Classic Dummocrats: 'Thank You'
It's Memorial Day. In between grill outs and shopping and enjoying a three-day weekend, Americans pause to thank those soldiers who gave their lives so that we might be free. We all say and think words like that, but what do they really mean? How do you adequately honor the sacrifices of generations of men and women that have made our country one of the most peaceful, prosperous land on Earth? Do we know how lucky we are?
James posted an article back in September 2004 that I think says what I'm trying to say this Memorial Day. Here is is again:
Ben Stein has a great piece entitled "Swimming to Arkansas" over at the American Spectator.
Here I am swimming lazily back and forth, east to west, then west to east, in my wonderful swimming pool. The weather is perfect here in Beverly Hills, as it has been for weeks on end. Blue skies, temperature in the low eighties or high seventies, no humidity, slight breeze. It is marvelous. As I swim east to west, I look up at our house, which (to me) looks perfect. It's a 1929 Spanish style home with a balcony running along the second floor as it faces the pool. The roof is reddish tile and the palms tower above the roof.
In the other direction, as I am swimming west to east, there are the jacarandas in our garden. For some reason, they do not have the gorgeous blue blossoms other people's jacarandas have, but they are leafy and a rich, lustrous green. Glorious. It is always a thrill to think this is my life. I could have died in a concentration camp. I could have been mass marched to death in the snows of Poland. I could have died in a beating by Romanian thugs instigated by the Nazis. Instead, I get to swim lazily back and forth in my pool on a glorious summer day.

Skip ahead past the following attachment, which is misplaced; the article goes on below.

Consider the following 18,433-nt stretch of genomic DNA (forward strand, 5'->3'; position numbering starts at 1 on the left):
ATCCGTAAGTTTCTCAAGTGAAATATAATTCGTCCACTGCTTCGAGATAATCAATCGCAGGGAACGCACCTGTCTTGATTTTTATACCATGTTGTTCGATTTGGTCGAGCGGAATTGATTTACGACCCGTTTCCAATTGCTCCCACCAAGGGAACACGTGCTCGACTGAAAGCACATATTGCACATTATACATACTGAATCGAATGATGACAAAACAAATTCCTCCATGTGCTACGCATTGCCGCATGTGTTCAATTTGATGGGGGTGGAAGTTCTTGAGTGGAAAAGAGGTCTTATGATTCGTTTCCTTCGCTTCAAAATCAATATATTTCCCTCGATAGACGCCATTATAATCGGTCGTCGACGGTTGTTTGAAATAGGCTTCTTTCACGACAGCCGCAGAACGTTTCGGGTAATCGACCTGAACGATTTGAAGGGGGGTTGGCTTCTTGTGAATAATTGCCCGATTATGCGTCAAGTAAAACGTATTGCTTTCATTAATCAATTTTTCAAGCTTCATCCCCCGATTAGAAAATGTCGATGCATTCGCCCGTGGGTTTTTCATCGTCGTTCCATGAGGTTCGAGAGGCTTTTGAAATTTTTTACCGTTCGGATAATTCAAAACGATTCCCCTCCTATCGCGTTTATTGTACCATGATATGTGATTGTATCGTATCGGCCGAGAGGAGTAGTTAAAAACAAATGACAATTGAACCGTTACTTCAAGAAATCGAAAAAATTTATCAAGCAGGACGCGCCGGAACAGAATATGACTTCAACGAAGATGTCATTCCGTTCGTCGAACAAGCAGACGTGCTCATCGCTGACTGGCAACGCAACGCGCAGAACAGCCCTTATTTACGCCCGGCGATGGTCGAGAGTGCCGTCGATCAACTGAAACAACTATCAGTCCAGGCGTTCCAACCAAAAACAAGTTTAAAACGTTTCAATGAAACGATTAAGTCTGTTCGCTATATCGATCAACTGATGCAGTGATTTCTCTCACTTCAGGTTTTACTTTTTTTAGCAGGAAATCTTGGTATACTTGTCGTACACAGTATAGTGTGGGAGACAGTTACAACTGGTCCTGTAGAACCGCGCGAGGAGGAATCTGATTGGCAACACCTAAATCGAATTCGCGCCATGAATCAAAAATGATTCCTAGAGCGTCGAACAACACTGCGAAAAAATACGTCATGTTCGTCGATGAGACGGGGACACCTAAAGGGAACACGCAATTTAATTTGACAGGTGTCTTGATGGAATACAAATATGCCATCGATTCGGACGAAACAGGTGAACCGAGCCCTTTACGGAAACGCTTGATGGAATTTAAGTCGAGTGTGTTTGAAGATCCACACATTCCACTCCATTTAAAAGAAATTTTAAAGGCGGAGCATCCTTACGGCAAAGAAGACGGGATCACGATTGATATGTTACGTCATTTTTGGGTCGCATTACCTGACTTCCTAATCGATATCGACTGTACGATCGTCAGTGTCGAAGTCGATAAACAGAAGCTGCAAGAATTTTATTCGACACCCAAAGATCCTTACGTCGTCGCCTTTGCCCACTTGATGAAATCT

Would you like to know what the rhythm of my stroke is? You can guess. It's "Thank you, God, thank you God, thank you God." There is nothing I ever did to merit such a life.
Ben Stein was born in Washington, DC in 1945. When he speaks of his gratitude for all that he has in his life, and notes that he could have met a fate a thousand times worse than his life is great, note he isn't speaking from personal experience.
Wait, that's not quite what I meant to say--- let me try again. What I meant to say is, Mr. Stein, though he may feel a special connection to holocaust victims because of his faith, had no personal exposure to these atrocities, so his feelings of gratitude are particularly admirable.
Was that it? No, I don't think that I captured it there, either. Let me try one more time - This is what I meant to say: Ben Stein knows that it could have been him. But it wasn't. Just like you should know that it could have been you. But it wasn't.
Ben Stein is a very smart man.
It doesn't matter what your faith is, what your sex is, or what your race is - You could have been "exterminated" in a WWII era death camp. You could have been sold into slavery. You could have denied basic human rights for a lifetime.
You could have lived in that world, and You could have been that person. You could still be that person. You could one of the millions suffering in Africa or denied your basic human rights by the fanaticism of Muslim maniacs.
But you weren't, and you're not.